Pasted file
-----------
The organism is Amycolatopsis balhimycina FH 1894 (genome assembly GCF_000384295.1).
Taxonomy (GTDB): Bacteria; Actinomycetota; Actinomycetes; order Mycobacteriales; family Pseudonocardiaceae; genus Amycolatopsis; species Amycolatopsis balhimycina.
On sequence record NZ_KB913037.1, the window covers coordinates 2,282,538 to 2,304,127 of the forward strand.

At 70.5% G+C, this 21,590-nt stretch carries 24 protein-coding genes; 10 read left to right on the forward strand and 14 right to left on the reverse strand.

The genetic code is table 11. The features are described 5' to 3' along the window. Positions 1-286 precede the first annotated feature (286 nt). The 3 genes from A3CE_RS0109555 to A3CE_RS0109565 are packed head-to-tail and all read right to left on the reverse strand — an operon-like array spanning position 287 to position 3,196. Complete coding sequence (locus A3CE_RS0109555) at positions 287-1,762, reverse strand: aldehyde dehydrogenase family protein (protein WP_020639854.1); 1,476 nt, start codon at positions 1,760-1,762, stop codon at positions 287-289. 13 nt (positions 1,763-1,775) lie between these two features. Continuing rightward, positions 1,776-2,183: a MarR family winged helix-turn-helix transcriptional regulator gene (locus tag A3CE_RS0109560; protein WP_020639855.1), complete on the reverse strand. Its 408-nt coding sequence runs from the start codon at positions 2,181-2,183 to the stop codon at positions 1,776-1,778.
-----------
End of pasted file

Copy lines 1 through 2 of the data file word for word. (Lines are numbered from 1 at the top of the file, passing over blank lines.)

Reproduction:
The organism is Amycolatopsis balhimycina FH 1894 (genome assembly GCF_000384295.1).
Taxonomy (GTDB): Bacteria; Actinomycetota; Actinomycetes; order Mycobacteriales; family Pseudonocardiaceae; genus Amycolatopsis; species Amycolatopsis balhimycina.